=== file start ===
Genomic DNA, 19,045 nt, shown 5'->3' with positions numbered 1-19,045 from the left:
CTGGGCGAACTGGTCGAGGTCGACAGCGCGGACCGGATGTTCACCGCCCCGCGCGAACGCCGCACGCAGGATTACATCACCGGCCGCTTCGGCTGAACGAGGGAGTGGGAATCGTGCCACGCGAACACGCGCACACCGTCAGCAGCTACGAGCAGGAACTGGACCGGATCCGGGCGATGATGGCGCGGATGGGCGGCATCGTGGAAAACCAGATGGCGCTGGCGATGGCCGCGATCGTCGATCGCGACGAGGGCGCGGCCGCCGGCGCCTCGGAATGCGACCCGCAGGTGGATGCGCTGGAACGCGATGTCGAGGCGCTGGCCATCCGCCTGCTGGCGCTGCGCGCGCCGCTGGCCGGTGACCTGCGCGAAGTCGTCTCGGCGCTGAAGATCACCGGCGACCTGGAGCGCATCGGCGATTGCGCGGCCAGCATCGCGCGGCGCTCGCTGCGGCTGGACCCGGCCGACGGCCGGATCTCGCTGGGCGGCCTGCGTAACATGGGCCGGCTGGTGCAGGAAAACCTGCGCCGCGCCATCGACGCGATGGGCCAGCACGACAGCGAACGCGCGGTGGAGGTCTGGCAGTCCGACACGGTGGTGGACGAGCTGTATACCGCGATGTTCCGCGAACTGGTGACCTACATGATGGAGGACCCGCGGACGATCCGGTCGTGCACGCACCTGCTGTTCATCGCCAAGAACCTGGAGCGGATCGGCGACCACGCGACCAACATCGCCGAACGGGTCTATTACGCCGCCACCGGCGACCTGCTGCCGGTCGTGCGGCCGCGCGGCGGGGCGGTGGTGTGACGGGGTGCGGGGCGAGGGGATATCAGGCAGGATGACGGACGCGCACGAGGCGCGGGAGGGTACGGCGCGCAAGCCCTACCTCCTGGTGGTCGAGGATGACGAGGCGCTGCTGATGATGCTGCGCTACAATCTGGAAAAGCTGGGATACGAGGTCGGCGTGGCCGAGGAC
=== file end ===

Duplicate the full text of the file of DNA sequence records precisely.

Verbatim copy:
Genomic DNA, 19,045 nt, shown 5'->3' with positions numbered 1-19,045 from the left:
CTGGGCGAACTGGTCGAGGTCGACAGCGCGGACCGGATGTTCACCGCCCCGCGCGAACGCCGCACGCAGGATTACATCACCGGCCGCTTCGGCTGAACGAGGGAGTGGGAATCGTGCCACGCGAACACGCGCACACCGTCAGCAGCTACGAGCAGGAACTGGACCGGATCCGGGCGATGATGGCGCGGATGGGCGGCATCGTGGAAAACCAGATGGCGCTGGCGATGGCCGCGATCGTCGATCGCGACGAGGGCGCGGCCGCCGGCGCCTCGGAATGCGACCCGCAGGTGGATGCGCTGGAACGCGATGTCGAGGCGCTGGCCATCCGCCTGCTGGCGCTGCGCGCGCCGCTGGCCGGTGACCTGCGCGAAGTCGTCTCGGCGCTGAAGATCACCGGCGACCTGGAGCGCATCGGCGATTGCGCGGCCAGCATCGCGCGGCGCTCGCTGCGGCTGGACCCGGCCGACGGCCGGATCTCGCTGGGCGGCCTGCGTAACATGGGCCGGCTGGTGCAGGAAAACCTGCGCCGCGCCATCGACGCGATGGGCCAGCACGACAGCGAACGCGCGGTGGAGGTCTGGCAGTCCGACACGGTGGTGGACGAGCTGTATACCGCGATGTTCCGCGAACTGGTGACCTACATGATGGAGGACCCGCGGACGATCCGGTCGTGCACGCACCTGCTGTTCATCGCCAAGAACCTGGAGCGGATCGGCGACCACGCGACCAACATCGCCGAACGGGTCTATTACGCCGCCACCGGCGACCTGCTGCCGGTCGTGCGGCCGCGCGGCGGGGCGGTGGTGTGACGGGGTGCGGGGCGAGGGGATATCAGGCAGGATGACGGACGCGCACGAGGCGCGGGAGGGTACGGCGCGCAAGCCCTACCTCCTGGTGGTCGAGGATGACGAGGCGCTGCTGATGATGCTGCGCTACAATCTGGAAAAGCTGGGATACGAGGTCGGCGTGGCCGAGGAC